At the University of St. Thomas, students’ Sunday evening mass march to O’Shaughnessy-Frey Library is countered by another Mass march to St. John Vianney Seminary, nestled on north campus between Ireland and Flynn halls. As the bell tolls 9 o’clock, hundreds of students and alumni gather in the St. John Vianney Chapel to celebrate Last Chance Mass, a weekly service hosted by the seminarian community.
Father William Baer, rector of St. John Vianney until spring 2010, began Last Chance Mass for the Tommie football team, because busy Saturday game days made attending Mass difficult. News of the Sunday evening service spread, and, well, attendance “exploded,” said Jack Dingbaum ’16, one of the two seminarians who coordinate the service. Father Michael Becker, the seminary’s current rector, now leads Last Chance Mass, which “is open to all students and always jampacked,” Dingbaum said.
What about the service attracts so many Tommies? For some, the evening start time and shorter service are convenient. For others, the contemporary music is more appealing than the traditional hymns sung in many Roman Catholic churches. While the draw of Last Chance Mass varies among students, the gathering fosters a palpable sense of community. Voices ring loud in prayer and song; signs of peace are hearty and genuine; and jokes mingle with messages of love and service in Becker’s student-focused homilies.
Crafty logistical work is the foundation for Last Chance Mass’ ubiquitous fellowship. Dingbaum and his fellow seminarian Christian Rodakowski ’16, who stepped into their leadership roles last spring, recruit their fellow brothers to pull all the pieces together.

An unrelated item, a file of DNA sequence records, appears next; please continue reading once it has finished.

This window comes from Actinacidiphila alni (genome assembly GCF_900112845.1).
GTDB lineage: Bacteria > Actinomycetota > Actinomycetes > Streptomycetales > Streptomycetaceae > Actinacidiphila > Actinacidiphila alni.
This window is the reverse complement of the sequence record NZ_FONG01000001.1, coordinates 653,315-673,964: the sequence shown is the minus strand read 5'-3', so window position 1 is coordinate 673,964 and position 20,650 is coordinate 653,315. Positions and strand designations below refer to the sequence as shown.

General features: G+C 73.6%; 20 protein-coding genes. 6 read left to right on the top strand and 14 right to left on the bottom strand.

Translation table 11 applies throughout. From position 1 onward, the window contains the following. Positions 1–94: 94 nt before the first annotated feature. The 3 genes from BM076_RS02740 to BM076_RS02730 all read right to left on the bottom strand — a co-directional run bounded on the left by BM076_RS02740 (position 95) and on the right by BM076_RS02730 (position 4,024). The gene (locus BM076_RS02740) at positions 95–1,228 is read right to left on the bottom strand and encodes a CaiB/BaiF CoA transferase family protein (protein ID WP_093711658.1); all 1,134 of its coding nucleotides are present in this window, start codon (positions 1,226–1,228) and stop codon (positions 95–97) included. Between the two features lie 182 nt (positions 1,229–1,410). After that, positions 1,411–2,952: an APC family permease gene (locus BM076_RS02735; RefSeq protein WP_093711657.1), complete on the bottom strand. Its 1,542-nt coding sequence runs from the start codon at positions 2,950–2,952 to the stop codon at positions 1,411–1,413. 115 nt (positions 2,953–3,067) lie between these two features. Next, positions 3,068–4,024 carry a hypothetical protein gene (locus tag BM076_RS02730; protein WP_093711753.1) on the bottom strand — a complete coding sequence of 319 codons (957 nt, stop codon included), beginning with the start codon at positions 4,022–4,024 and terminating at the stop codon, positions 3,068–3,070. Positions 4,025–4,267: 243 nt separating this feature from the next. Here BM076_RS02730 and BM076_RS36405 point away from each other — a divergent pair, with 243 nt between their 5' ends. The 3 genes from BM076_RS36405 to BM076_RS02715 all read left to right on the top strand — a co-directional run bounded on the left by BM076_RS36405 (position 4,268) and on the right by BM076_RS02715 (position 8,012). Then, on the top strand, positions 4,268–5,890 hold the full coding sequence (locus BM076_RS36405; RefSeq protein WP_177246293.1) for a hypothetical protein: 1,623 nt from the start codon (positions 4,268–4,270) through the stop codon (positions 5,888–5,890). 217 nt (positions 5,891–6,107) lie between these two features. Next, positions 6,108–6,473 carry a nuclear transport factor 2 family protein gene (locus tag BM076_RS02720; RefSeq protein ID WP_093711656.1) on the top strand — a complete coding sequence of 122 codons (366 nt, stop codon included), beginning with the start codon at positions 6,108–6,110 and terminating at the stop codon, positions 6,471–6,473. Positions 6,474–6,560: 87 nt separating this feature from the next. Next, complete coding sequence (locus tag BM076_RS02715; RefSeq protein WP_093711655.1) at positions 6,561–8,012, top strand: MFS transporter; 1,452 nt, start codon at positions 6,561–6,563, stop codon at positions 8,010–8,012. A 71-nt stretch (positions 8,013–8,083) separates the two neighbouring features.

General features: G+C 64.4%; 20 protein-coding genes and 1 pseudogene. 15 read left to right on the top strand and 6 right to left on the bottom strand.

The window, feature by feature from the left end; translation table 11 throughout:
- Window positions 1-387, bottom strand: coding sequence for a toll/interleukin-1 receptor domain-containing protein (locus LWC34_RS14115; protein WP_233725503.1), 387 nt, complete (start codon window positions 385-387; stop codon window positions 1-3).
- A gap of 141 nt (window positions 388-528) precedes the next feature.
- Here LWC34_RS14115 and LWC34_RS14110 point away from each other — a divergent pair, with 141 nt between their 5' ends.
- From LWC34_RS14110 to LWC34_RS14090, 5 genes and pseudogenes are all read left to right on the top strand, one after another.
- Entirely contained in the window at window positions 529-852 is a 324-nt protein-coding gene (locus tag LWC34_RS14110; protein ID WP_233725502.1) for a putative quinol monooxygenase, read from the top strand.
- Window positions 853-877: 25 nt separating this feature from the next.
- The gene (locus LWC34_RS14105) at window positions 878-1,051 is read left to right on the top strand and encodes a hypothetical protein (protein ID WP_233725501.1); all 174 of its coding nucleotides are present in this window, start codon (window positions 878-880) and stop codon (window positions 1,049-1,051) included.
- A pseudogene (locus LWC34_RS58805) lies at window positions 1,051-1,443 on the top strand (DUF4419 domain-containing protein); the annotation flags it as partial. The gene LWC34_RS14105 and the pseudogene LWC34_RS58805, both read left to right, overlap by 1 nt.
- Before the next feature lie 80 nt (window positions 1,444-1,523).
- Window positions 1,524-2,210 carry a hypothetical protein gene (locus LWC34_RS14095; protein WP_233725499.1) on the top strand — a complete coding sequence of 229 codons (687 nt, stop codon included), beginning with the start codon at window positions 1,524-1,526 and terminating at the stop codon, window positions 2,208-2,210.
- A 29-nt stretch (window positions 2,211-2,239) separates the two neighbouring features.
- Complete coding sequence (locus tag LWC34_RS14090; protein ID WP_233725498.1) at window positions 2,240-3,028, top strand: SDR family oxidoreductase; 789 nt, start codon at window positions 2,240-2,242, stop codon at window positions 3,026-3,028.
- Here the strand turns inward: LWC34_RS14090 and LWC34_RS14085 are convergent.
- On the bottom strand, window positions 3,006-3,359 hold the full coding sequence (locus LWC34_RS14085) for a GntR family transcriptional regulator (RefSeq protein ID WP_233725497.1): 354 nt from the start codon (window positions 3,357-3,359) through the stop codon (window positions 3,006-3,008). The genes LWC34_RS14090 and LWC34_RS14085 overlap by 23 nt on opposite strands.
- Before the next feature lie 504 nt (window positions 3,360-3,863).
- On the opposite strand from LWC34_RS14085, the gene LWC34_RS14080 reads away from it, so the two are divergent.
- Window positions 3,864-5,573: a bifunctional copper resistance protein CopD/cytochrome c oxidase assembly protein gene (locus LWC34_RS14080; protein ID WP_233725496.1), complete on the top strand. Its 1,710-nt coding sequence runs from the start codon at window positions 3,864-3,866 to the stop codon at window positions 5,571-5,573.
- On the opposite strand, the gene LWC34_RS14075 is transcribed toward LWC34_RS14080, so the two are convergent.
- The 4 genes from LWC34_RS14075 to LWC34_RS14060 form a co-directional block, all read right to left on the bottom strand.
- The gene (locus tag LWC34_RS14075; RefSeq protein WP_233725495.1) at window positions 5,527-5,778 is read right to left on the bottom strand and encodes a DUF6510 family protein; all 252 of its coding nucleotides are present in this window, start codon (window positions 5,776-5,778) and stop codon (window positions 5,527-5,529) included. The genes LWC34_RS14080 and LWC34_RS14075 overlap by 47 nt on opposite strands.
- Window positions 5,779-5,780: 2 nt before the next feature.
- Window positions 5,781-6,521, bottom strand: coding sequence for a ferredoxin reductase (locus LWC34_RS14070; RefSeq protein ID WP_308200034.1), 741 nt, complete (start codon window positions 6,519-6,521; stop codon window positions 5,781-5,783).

Following the seminarian services at 8:15 p.m., eight seminarians quickly prepare the St. John Vianney Chapel. Another eight seminarians serve as greeters, welcoming students into the chapel. Two seminarians rotate with other students to lead the community in song. Another two serve as altar servers. Six seminarians organize and serve the famed post-service snacks, such as Oreos and milk, croissants and punch, or pie and hot cider. Two more seminarians from Vianney Media, the seminary’s communication organization, assist with the acoustics and record Becker’s homily. As the students return to their studies following the 45-minute Mass, another eight seminarians reorganize the chapel.
If you’re counting, that’s 38 seminarians assisting with Last Chance Mass. Add Father John Bauer, a spiritual director at St. John Vianney Seminary, who hears confessions before Mass, and Becker, who also hears confessions and leads the service. Along with seminarians, student volunteers serve as lectors, musicians and Eucharistic ministers.
Amidst these logistical details, communally celebrating Christ remains the focus. Most important is that “we’re there for (the students), or with them really,” Rodakowski said.
“With them” is the heart of this Tommie Tradition. Last Chance Mass brings together students from different majors, different years and different journeys of faith to “grow in our relationship with Jesus Christ, wherever we may be at,” Dingbaum said.